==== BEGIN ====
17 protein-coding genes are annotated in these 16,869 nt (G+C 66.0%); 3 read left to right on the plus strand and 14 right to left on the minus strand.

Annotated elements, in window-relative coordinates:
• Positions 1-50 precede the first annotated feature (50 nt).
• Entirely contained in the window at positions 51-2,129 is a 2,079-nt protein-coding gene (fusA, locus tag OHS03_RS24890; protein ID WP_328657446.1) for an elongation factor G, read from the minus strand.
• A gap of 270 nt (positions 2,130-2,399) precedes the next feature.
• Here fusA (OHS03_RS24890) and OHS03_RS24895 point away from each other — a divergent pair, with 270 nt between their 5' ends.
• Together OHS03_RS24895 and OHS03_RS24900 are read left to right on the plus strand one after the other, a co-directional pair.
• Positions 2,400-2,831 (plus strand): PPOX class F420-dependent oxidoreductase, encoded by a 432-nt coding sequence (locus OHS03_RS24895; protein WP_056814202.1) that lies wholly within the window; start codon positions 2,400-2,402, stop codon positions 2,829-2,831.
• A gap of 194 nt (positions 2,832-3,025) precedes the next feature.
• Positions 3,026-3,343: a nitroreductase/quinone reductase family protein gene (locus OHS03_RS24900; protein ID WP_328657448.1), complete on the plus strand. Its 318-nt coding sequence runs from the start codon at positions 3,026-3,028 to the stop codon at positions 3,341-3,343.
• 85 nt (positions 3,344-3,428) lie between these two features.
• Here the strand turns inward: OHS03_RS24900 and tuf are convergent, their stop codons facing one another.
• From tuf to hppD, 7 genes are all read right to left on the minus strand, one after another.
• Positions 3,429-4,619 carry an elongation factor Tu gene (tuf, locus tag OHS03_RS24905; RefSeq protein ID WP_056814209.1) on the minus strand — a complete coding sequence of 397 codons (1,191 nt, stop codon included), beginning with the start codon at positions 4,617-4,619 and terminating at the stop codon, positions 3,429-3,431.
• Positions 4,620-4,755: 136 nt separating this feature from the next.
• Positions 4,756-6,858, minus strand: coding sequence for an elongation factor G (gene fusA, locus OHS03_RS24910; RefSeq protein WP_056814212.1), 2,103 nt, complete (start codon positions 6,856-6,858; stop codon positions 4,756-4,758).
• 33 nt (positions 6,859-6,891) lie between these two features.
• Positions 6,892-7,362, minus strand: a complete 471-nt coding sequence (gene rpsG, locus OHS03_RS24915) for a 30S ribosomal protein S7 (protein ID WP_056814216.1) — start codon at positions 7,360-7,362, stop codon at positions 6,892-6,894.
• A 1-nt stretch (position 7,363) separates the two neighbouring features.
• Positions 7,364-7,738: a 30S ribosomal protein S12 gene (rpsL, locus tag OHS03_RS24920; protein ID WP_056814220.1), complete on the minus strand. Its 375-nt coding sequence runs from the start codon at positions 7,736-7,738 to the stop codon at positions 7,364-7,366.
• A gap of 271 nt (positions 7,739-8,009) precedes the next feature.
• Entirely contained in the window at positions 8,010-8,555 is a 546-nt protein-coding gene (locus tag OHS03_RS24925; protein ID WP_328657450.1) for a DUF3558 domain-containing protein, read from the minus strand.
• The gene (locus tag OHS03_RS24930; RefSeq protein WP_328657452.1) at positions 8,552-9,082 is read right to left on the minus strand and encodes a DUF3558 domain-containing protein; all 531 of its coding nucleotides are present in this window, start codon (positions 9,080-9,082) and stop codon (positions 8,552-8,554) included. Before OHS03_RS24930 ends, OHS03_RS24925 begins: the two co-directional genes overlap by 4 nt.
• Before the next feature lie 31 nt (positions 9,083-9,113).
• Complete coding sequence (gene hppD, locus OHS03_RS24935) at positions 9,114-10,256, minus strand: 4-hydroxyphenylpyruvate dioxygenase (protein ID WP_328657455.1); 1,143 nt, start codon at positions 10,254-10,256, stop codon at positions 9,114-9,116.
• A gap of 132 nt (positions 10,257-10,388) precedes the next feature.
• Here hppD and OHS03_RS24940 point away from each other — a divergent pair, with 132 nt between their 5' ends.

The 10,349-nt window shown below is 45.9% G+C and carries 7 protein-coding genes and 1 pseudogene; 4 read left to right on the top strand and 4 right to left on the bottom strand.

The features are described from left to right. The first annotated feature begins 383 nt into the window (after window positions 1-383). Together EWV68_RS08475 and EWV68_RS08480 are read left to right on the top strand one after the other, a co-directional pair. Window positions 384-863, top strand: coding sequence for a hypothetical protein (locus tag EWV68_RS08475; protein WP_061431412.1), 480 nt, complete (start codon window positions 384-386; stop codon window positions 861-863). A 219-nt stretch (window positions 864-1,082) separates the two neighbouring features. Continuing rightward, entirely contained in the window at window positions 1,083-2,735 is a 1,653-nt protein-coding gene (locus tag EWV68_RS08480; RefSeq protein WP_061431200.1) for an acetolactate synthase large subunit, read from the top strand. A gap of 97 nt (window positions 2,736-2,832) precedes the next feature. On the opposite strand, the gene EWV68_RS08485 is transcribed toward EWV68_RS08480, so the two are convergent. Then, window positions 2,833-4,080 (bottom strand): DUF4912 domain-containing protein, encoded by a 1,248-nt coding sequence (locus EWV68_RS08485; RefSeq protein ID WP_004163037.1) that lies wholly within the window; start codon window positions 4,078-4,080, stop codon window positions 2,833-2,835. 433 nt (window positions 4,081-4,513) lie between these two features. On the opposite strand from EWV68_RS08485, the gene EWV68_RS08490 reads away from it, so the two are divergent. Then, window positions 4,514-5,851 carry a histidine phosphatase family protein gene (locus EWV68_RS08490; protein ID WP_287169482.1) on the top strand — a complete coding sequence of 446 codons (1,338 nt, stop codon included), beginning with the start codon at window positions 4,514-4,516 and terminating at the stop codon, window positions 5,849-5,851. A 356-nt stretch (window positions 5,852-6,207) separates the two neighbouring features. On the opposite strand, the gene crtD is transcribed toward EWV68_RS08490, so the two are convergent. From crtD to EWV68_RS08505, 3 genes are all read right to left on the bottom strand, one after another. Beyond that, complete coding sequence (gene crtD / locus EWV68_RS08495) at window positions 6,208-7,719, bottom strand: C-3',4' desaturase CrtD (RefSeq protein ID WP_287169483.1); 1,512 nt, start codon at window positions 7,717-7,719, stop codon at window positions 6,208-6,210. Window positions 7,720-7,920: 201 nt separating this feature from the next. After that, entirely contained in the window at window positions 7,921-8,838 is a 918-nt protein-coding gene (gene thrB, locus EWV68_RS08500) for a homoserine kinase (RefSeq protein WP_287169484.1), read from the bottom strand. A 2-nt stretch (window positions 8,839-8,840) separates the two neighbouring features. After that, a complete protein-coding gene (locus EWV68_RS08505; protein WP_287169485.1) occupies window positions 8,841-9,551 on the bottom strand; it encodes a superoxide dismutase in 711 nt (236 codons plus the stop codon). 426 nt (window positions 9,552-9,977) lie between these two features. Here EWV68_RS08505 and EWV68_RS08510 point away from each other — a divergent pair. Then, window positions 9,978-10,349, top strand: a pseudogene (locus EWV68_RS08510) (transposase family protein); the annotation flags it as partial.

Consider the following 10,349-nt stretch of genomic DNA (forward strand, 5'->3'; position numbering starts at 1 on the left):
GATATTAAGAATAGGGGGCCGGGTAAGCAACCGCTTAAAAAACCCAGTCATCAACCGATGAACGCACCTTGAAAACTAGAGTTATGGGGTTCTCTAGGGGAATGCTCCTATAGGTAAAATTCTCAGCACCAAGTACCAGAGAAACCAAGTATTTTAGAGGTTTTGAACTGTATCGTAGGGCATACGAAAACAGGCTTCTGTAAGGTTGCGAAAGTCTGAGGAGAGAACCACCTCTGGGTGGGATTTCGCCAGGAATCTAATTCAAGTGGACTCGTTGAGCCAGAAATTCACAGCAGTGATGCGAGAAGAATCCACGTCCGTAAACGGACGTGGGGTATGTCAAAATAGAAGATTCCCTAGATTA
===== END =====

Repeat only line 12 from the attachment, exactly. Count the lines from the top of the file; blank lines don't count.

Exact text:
• Here the strand turns inward: OHS03_RS24900 and tuf are convergent, their stop codons facing one another.